His Name Is John | written by: Micki Ann Harris


...they were going to name him after his father Zechariah.
But his mother replied, “No! He shall be called John.”

They said to her, “There is no one among your relatives who bears this name.”
So they made signs to his father to inquire what he wanted to name the child.

Zechariah asked for a tablet and wrote, “His name is John.”
And they were all amazed.


His name is John.

During most of the year, we might hear this statement and all it would serve to do is bring to mind all of our acquaintances named John -- no offense, but we all have at least one.  

However, many of us have recently heard the Christmas story read anew at home or in church. I have. Thus, in coming fresh out of Advent, and lingering in a season of Christmastide - a few right-on-schedule epiphanies have emerged.  

Zechariah,

-A husband to the barren Elizabeth
-A faithful priest offering prayers and incense in the temple
This is the man chosen by God to father John, the ‘harbinger and forerunner’ to Jesus.

The angel, Gabriel, who stands in the very presence of God,
This is the one sent to deliver this most astonishing news: a long awaited, but very geriatric pregnancy --unbelievable, really.

Zechariah’s response to the good news?

Well...there is no, “Be it unto me according to your word.” as Mary would soon respond in being given her own shocking news from the very same Gabriel. No, Zechariah in his unbelief asks Gabriel for a sign (as if having an angel show up and speak with you isn’t sign enough).

And, from that moment on, and for the duration of Elizabeth’s pregnancy, Zechariah would not utter another word. He was silenced - made mute and deaf. Was this punishment, was it blessing, or was it - in its own consequential way - the sign he’d asked for? For whatever reason, it was necessary. Like Elizabeth, he needed to live in a certain solitary confinement.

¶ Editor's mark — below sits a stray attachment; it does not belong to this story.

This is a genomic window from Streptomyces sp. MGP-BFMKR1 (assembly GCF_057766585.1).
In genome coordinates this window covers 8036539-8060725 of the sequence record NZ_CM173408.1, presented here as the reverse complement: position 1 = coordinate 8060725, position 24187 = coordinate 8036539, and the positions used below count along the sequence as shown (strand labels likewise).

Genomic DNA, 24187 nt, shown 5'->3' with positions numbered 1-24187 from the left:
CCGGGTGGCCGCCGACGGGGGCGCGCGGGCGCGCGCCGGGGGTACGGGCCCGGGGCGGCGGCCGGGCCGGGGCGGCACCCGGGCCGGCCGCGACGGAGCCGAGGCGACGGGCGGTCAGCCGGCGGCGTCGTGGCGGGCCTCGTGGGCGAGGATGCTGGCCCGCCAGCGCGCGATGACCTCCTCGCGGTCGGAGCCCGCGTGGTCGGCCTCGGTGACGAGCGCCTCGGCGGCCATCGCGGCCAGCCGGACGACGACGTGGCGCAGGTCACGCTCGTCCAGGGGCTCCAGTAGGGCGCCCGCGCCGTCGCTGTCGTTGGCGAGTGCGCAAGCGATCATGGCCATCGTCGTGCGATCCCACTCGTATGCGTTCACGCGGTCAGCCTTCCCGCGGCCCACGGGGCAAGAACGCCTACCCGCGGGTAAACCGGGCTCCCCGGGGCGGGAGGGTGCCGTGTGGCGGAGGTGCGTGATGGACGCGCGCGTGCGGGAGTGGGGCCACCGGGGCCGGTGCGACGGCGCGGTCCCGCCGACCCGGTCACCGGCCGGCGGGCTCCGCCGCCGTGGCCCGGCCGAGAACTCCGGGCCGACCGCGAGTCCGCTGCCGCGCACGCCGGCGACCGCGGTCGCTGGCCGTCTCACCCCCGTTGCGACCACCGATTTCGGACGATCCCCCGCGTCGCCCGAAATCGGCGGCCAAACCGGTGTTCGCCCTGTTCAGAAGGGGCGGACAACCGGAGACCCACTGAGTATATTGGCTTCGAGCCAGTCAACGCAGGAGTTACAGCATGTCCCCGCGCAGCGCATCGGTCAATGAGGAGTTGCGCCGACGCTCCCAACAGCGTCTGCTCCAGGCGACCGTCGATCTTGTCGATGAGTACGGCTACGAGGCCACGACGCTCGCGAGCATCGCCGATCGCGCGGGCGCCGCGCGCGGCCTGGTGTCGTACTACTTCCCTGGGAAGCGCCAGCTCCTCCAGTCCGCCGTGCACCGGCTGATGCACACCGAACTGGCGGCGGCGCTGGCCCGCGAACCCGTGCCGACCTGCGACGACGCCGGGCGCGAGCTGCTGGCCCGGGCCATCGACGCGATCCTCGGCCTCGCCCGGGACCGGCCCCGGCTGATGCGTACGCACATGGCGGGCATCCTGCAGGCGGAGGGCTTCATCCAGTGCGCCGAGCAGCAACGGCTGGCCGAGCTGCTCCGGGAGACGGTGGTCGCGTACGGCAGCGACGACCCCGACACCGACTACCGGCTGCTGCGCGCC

As the promised son grew within Elizabeth’s womb - I wonder what was growing in Zechariah.

Nine months to consider his faux pas.

Nine months for expectancy to grow.

Nine months to work through the doubt.

Nine months to be astonished.

Nine months to settle within his own soul that his son would not bear his very own name, a custom, nor that of any known ancestor or relative.

Almost 300 days to give no voice to doubt or wonder, regret or relinquishment --not even to utter a verbal prayer.

Zechariah, I had not realized how much I have resonated with you.

I’ve felt like this. Those seasons of feeling spiritually mute. Barren and lifeless prayers. Long seasons of emptiness. Echoes of remembrance and whispers of promise - hard of hearing and no voice.

But, at the right time, Elizabeth’s womb was opened and John was born.  

And, at the right time, Zechariah’s mouth was opened, his tongue loosed  - and we find what had long been incubating within him.

Immediately Zechariah’s mouth was opened and his tongue was released,
and he began to speak, praising God.

He praised! He prophesied! He blessed! Nine silent months and a literal pregnant pause ends with a filling of the Holy Spirit - an unleashing of worship, blessing, and song.

With this story fresh in our memory, a friend recently prayed for me. That the new year would bring an end to this season of feeling “mute” in my prayers and the lack of creative, life-giving voice. That, as Zechariah, I would be released to create and bless and praise God afresh.

I now pray the same for you, dear readers.

There is something else. A final insight that is shaping my perspective and prayers for ministry in this new year.

Sometimes in our vocation or ministry we want to put our name, our identity, on the things God is birthing through us --a work in which we have poured our hearts and souls but, in truth belongs to Him.  

And we sense the voice of the Lord saying, “No. His name is John.”

In other words, this work belongs to the Lord and is completely His doing.
It is separate from us and has its own identity.

We can only release our claims, extend blessing, marvel, and take joy.

In this new year, may our prayer be as the psalmist,
“Lord, open my lips, and my mouth will declare your praise.”

And... in whatever way we are allowed to participate with Him in the new things He is birthing or old things He is continuing, may we make it our prayer, and now write it plainly for all to see,

“This one belongs to the Lord - His name is John.”